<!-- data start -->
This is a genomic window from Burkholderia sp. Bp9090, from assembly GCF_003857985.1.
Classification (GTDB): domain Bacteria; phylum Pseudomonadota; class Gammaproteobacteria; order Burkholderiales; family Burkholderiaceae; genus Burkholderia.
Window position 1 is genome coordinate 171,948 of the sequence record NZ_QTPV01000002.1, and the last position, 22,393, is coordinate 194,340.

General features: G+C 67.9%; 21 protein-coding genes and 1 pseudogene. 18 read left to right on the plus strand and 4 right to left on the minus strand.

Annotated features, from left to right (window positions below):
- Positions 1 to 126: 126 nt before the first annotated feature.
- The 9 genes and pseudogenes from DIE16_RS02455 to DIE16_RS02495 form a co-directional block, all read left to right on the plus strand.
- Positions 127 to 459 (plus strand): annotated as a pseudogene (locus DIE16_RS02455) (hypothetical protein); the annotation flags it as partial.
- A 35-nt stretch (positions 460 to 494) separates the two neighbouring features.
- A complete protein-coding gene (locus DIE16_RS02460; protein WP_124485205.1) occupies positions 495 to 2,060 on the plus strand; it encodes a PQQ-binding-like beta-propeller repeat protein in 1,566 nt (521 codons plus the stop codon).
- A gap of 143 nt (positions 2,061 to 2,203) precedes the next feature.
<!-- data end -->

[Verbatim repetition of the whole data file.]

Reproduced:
This is a genomic window from Burkholderia sp. Bp9090, from assembly GCF_003857985.1.
Classification (GTDB): domain Bacteria; phylum Pseudomonadota; class Gammaproteobacteria; order Burkholderiales; family Burkholderiaceae; genus Burkholderia.
Window position 1 is genome coordinate 171,948 of the sequence record NZ_QTPV01000002.1, and the last position, 22,393, is coordinate 194,340.

General features: G+C 67.9%; 21 protein-coding genes and 1 pseudogene. 18 read left to right on the plus strand and 4 right to left on the minus strand.

Annotated features, from left to right (window positions below):
- Positions 1 to 126: 126 nt before the first annotated feature.
- The 9 genes and pseudogenes from DIE16_RS02455 to DIE16_RS02495 form a co-directional block, all read left to right on the plus strand.
- Positions 127 to 459 (plus strand): annotated as a pseudogene (locus DIE16_RS02455) (hypothetical protein); the annotation flags it as partial.
- A 35-nt stretch (positions 460 to 494) separates the two neighbouring features.
- A complete protein-coding gene (locus DIE16_RS02460; protein WP_124485205.1) occupies positions 495 to 2,060 on the plus strand; it encodes a PQQ-binding-like beta-propeller repeat protein in 1,566 nt (521 codons plus the stop codon).
- A gap of 143 nt (positions 2,061 to 2,203) precedes the next feature.